The Harburns, my Canadian family, immigrated to Flint in 1919. Having been farmers of flowers in Hensall, Ontario, they moved to Flint to become the official florists of the Ford Motor Company. It was just after Teddy Roosevelt and his conservationist movement took hold in the United States. The auto industry was getting flak from residents of the city for polluting the Flint River. Ford Motor Company hired my family to refute the conservationists’ claims. The Harburns were given a deal on a small white house just a little downriver from a car plant and grew the flowers for the company’s corporate events. The company hoped to prove the purity of the river with my family’s success. Unfortunately, it worked. Growing up, I only associate that river with stink. Swimming there was always considered a feat of daring; eating fish from there was downright nuts.
My Missouri folks, the Romines, had been struggling for decades to make a living by farming near Parma and Malden. It was the Depression when my 2nd great-grandfather moved up to Flint because of Ford’s promise of jobs. Once my 2nd great-grandfather was established, my great-grandfather followed, leaving behind his young family and marrying his second wife. Abandoned by her father, my grandmother left her own family in Missouri to find her dad. This abandonment was the end (thankfully!) of a long pattern in the Romine line.
The Jameses had been living in Council Bluffs, Iowa, since the 1870s. All but two of the eight siblings stayed there. My grandfather followed his older sister to Flint in 1941 after going through a bitter divorce and being fired from his job as county engineer in FDR’s Civilian Conservation Corps (CCC). His sister owned several bars in Flint, and he was made a bartender in one of them. That’s how he met my grandmother, who worked as a cook in a restaurant that catered mostly to factory workers.
Henry Ford. As far as I know, I have no relation to him, but he was absolutely responsible for putting my grandparents in the same place at the same time. Before learning this, I’d never thought twice about cars or the role the grubby factories we passed along the highway played in the history of my family and virtually every other family near me.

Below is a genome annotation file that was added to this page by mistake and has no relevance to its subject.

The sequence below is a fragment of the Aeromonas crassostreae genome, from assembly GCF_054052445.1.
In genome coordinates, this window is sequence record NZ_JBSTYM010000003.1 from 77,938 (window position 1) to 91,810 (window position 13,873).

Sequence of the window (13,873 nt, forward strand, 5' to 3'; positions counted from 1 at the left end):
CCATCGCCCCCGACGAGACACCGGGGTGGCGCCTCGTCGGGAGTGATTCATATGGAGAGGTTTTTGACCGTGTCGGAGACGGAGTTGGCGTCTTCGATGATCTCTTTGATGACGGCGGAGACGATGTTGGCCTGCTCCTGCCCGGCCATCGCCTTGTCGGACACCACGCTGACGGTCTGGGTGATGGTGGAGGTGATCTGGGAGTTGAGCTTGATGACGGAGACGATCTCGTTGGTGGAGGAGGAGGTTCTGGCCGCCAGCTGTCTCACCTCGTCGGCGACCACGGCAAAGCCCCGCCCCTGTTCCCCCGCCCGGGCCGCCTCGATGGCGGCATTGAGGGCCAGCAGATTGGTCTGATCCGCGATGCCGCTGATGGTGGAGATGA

The first time I traveled to a different country I was a junior in high school. Friends had decided they’d rather take the train from Flint, Michigan, to Toronto, Canada, than rent formal wear and a limo and go to prom and invited me to come with.
Being a geography nerd, I fantasized about the trip in the weeks before we left. The only Canadian I’d met before was my grandfather (but he’d been an apple-pie-eating American for decades by the time I came around) so my imagination went wild. I learned from an episode of the Brady Bunch that Hawaiians welcomed travelers with a garland of flowers. So I figured a similar ceremony would greet me when we crossed the border: mounties knighting me with hockey sticks, customs agents anointing me with maple syrup, a dexterous moose pinning a maple leaf brooch on my REM sweat shirt; that sort of thing. I was pretty disappointed when we crossed the St. Clair River and I didn’t even hear a cheer.
The greeting came after we stepped off the train. Hello, strange money. Hello, taxi drivers whipping down Yonge Street using the “wrong” lane. Bonjour French words burbling at the bottoms of signs. When we arrived at the subway station, a man standing on a milk crate was spouting off about the evils of America to anyone who would listen. The Greedy States of America, he’d said, lewdly rubbing his fingers and thumbs together. I pulled my jacket a little tighter as I walked with my friends past the train station pundit, through the crowded platform, and toward the first subway station I’d ever encountered. That was the moment I first realized I had transformed into a capital-F Foreigner. How I had become something so political and mysterious just by sitting on a train playing cards mystified me.